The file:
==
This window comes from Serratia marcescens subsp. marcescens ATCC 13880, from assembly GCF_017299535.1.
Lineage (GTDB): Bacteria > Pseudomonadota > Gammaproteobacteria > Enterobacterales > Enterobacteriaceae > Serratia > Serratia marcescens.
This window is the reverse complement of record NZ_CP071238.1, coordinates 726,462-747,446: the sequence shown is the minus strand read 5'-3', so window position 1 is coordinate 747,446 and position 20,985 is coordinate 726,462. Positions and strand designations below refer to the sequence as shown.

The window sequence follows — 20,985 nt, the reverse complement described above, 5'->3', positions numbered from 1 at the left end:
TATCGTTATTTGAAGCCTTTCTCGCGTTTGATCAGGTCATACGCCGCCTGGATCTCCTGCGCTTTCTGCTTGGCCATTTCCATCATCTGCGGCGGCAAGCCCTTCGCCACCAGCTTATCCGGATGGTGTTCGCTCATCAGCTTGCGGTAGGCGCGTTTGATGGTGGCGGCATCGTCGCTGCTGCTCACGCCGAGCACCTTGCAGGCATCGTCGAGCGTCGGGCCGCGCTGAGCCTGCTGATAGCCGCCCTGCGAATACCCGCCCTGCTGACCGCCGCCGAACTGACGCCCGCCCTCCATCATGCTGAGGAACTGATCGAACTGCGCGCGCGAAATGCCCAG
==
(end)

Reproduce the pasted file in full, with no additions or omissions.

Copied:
This window comes from Serratia marcescens subsp. marcescens ATCC 13880, from assembly GCF_017299535.1.
Lineage (GTDB): Bacteria > Pseudomonadota > Gammaproteobacteria > Enterobacterales > Enterobacteriaceae > Serratia > Serratia marcescens.
This window is the reverse complement of record NZ_CP071238.1, coordinates 726,462-747,446: the sequence shown is the minus strand read 5'-3', so window position 1 is coordinate 747,446 and position 20,985 is coordinate 726,462. Positions and strand designations below refer to the sequence as shown.

The window sequence follows — 20,985 nt, the reverse complement described above, 5'->3', positions numbered from 1 at the left end:
TATCGTTATTTGAAGCCTTTCTCGCGTTTGATCAGGTCATACGCCGCCTGGATCTCCTGCGCTTTCTGCTTGGCCATTTCCATCATCTGCGGCGGCAAGCCCTTCGCCACCAGCTTATCCGGATGGTGTTCGCTCATCAGCTTGCGGTAGGCGCGTTTGATGGTGGCGGCATCGTCGCTGCTGCTCACGCCGAGCACCTTGCAGGCATCGTCGAGCGTCGGGCCGCGCTGAGCCTGCTGATAGCCGCCCTGCGAATACCCGCCCTGCTGACCGCCGCCGAACTGACGCCCGCCCTCCATCATGCTGAGGAACTGATCGAACTGCGCGCGCGAAATGCCCAG